Although CBS won't reveal its full fall schedule until Wednesday, the network ended months of speculation when it announced Sunday the Emmy-winning comedy will be back for a single, 16-episode season.
"Our decision had nothing to do with money," said Phil Rosenthal, the show's creator and executive producer. "Emotionally, we never want the show to end, but everything must. We look forward to these remaining episodes as a few encores, and a few more meals with our staff."
Both Rosenthal and the show's star, Ray Romano, have said the decision was based largely on meetings with writers to see if they still had stories to tell.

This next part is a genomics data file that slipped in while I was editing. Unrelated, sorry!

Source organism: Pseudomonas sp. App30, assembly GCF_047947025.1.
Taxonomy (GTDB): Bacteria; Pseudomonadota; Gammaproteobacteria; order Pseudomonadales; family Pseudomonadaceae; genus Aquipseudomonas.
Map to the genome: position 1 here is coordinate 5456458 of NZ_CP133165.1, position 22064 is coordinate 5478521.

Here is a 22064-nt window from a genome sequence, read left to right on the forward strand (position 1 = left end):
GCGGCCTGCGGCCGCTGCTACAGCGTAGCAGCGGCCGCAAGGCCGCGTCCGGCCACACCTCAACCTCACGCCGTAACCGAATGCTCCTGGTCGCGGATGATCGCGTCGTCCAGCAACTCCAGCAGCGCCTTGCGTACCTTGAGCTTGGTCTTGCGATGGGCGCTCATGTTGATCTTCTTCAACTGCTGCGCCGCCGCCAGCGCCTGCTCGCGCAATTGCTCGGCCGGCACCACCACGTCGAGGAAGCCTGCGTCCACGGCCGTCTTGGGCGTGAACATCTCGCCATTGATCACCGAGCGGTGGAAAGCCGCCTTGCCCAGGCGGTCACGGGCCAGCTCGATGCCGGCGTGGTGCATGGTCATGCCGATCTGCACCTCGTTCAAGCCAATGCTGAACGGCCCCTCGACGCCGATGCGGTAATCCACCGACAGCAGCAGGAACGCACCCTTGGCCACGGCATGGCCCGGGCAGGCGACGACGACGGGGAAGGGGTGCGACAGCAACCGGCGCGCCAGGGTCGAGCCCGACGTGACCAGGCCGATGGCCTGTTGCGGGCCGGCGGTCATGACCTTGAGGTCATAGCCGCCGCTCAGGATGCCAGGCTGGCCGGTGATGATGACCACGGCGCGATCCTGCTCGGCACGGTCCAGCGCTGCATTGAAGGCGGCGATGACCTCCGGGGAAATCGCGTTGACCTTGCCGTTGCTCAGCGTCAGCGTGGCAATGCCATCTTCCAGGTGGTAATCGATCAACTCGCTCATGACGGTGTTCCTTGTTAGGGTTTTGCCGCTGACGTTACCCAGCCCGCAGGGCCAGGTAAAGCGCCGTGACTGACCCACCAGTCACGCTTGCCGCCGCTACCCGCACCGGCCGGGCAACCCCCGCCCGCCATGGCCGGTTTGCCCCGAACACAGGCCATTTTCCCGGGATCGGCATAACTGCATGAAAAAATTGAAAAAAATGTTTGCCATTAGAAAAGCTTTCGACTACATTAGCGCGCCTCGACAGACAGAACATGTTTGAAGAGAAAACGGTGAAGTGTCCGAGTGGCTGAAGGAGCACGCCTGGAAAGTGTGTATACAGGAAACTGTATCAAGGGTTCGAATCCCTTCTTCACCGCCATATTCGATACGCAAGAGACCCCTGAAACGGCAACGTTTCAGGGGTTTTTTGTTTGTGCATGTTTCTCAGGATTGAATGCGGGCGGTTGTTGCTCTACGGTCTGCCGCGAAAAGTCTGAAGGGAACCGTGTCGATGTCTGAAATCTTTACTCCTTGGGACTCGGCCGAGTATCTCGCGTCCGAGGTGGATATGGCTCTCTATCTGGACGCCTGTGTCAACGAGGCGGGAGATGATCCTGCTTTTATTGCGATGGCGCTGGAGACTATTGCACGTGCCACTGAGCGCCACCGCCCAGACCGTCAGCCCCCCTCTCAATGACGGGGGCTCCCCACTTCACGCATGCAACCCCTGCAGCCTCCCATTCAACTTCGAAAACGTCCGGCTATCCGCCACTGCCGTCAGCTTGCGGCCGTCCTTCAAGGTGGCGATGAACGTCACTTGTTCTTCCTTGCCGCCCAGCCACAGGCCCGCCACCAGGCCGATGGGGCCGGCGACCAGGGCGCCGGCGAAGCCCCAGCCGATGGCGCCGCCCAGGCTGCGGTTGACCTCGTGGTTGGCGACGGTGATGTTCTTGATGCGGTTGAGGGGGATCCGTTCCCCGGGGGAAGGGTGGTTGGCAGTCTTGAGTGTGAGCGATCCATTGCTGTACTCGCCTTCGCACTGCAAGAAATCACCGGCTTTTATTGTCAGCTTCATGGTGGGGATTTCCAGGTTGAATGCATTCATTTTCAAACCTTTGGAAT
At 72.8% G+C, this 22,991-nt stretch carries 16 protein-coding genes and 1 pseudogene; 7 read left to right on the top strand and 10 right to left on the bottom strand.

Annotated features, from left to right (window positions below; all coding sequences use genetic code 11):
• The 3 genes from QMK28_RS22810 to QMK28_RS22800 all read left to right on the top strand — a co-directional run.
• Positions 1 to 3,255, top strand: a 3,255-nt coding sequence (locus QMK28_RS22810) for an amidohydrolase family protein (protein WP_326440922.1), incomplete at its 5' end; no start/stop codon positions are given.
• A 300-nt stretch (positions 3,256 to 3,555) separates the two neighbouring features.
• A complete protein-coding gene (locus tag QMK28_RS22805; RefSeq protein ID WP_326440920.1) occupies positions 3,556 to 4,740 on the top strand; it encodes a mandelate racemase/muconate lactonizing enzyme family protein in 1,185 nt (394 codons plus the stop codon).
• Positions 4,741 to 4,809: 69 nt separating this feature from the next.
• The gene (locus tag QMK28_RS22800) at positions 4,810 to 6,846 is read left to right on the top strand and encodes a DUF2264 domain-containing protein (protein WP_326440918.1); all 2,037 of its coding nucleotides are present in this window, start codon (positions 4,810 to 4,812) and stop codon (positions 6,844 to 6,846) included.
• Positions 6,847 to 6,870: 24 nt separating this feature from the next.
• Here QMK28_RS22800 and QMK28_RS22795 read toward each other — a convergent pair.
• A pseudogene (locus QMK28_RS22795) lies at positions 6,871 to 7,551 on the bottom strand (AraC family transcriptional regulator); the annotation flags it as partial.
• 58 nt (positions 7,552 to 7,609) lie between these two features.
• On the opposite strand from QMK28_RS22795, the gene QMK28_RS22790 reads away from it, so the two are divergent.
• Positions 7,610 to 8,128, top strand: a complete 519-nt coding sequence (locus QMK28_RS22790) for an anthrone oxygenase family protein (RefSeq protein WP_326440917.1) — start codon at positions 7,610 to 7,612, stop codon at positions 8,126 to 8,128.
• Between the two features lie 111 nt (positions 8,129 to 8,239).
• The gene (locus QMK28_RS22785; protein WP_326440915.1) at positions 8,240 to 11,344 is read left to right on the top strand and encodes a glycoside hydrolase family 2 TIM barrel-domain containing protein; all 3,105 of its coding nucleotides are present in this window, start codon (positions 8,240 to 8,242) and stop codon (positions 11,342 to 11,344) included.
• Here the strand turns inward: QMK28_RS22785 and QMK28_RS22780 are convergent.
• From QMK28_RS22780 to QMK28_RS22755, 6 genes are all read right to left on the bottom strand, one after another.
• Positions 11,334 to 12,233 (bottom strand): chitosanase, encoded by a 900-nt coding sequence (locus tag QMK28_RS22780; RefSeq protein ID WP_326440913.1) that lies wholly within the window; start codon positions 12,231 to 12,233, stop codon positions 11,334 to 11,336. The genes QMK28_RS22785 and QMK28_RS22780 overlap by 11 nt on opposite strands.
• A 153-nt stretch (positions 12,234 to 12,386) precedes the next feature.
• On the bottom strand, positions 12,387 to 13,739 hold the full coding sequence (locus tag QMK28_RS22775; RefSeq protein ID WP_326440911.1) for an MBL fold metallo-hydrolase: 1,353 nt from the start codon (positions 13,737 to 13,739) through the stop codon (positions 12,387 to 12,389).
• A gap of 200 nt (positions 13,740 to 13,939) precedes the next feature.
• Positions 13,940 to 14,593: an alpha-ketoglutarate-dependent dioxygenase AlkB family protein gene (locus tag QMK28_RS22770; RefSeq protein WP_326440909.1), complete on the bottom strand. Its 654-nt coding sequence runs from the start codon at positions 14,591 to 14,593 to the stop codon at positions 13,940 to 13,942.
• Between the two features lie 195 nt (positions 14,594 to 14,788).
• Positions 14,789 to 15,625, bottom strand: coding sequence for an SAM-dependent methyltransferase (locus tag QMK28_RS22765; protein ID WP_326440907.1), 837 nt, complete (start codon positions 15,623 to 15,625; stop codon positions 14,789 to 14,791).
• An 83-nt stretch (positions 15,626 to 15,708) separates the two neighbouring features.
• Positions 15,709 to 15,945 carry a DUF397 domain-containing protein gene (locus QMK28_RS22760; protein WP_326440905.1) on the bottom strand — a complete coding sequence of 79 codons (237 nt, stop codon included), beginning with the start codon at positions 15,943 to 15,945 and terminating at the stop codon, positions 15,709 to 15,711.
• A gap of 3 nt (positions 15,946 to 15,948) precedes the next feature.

"The decision about coming back was always about maintaining the quality, and not feeling like we've overstayed our welcome," said Romano, who is also an executive producer of the show. "I look forward to being a hapless, sexless husband once again in year nine."
Millions of Getty images now available for free via embed tool
Boston schools pull out free condoms over wrapping complaints